Case Series Analysis
The retrospective case series investigated six individuals admitted to a tertiary care center between October 2020 and January 2021. All patients had confirmed COVID-19 diagnoses through nasopharyngeal swabs or CT scans, and splenic infarcts were confirmed through abdominal CT scans. The cases presented diverse clinical characteristics and outcomes:
 
-A 35-year-old male with splenic laceration, requiring packed red blood cell transfusions and symptomatic management.
 
-A 67-year-old male with 70% splenic infarction due to a thrombus, treated with enoxaparin and later switched to oral rivaroxaban.
 
-A 29-year-old female with sickle cell trait exhibiting diffuse ground glass opacity in both lungs, splenic hypodensity, and peri-splenic edema, treated with hydroxychloroquine, tocilizumab, and continuous heparin infusion.
 
-A 58-year-old male with dyslipidemia presenting with impaired blood flow in relevant arteries, treated with hydroxychloroquine, azithromycin, anakinra, and low-molecular-weight heparin.
 
-A 57-year-old male with type 2 diabetes mellitus presenting with intra-aortic thrombi, splenic and renal ischemic lesions, treated with hydroxychloroquine, antibiotics, low-molecular-weight heparin, tocilizumab, and oxygen therapy.
 
-A 70-year-old male with a non-enhancing area in the spleen and a large hematoma within the rectus sheath, treated with enoxaparin, dexamethasone, remdesivir, and radiology embolization.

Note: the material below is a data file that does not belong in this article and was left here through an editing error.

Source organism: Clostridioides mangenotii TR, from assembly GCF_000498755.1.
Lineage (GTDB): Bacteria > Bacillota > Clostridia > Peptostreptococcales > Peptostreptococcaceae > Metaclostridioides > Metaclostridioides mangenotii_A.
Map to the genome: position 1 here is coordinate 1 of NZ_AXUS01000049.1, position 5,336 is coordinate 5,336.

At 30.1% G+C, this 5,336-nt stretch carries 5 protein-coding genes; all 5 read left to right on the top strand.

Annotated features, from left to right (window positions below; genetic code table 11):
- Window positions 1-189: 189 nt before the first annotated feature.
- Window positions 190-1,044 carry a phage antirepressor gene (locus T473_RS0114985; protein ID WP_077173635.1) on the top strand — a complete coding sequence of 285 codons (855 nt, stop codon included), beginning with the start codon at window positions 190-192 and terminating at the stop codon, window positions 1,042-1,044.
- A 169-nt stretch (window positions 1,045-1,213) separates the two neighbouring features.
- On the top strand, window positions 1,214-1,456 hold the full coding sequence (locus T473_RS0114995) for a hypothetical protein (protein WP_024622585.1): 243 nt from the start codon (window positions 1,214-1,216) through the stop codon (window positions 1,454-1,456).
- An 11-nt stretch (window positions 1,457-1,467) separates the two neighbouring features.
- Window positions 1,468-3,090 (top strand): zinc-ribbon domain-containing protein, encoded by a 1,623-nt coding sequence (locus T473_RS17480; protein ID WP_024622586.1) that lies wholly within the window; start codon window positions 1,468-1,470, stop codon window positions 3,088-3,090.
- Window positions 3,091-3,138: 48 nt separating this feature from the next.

Discussion and Implications
The documented cases underscore the diverse nature of splenic infarctions in COVID-19 patients, emphasizing the need for a multidisciplinary management approach and heightened awareness among healthcare providers. The findings suggest a direct impact of COVID-19 on the spleen, as evidenced by lymphocyte count decline, emphasizing the significance of understanding potential complications associated with the virus.
 
The review of existing literature further highlights the association between COVID-19 and an increased risk of thromboembolism, emphasizing the importance of monitoring and managing clotting issues in affected patients. The literature also underscores the need to consider splenic infarction as a potential complication in COVID-19 patients presenting with abdominal pain.
 
Conclusion and Future Directions
In conclusion, the emerging link between COVID-19 and splenic infarctions adds another layer of complexity to our understanding of the varied manifestations of this viral infection. Recognizing splenic infarction as a potential complication is crucial for healthcare providers, particularly when evaluating patients with abdominal pain and a history of or concurrent COVID-19 infection.
 
Further research is warranted to elucidate the underlying mechanisms of splenic infarctions in the context of COVID-19 and optimize treatment strategies. Future studies should focus on uncovering precise pathophysiological mechanisms, exploring the interaction between the SARS-CoV-2 virus and the coagulation system within the spleen, and refining diagnostic approaches for splenic infarctions in COVID-19 patients.
 
As the world continues to grapple with the ongoing challenges posed by the COVID-19 pandemic, a comprehensive understanding of its diverse complications is essential for effective management and improved patient outcomes.
 
The study findings were published in the peer reviewed journal: Le Infezioni in Medicina.
https://www.infezmed.it/media/journal/Vol_31_4_2023_15.pdf
 
For the latest COVID-19 News, keep on logging to Thailand Medical News.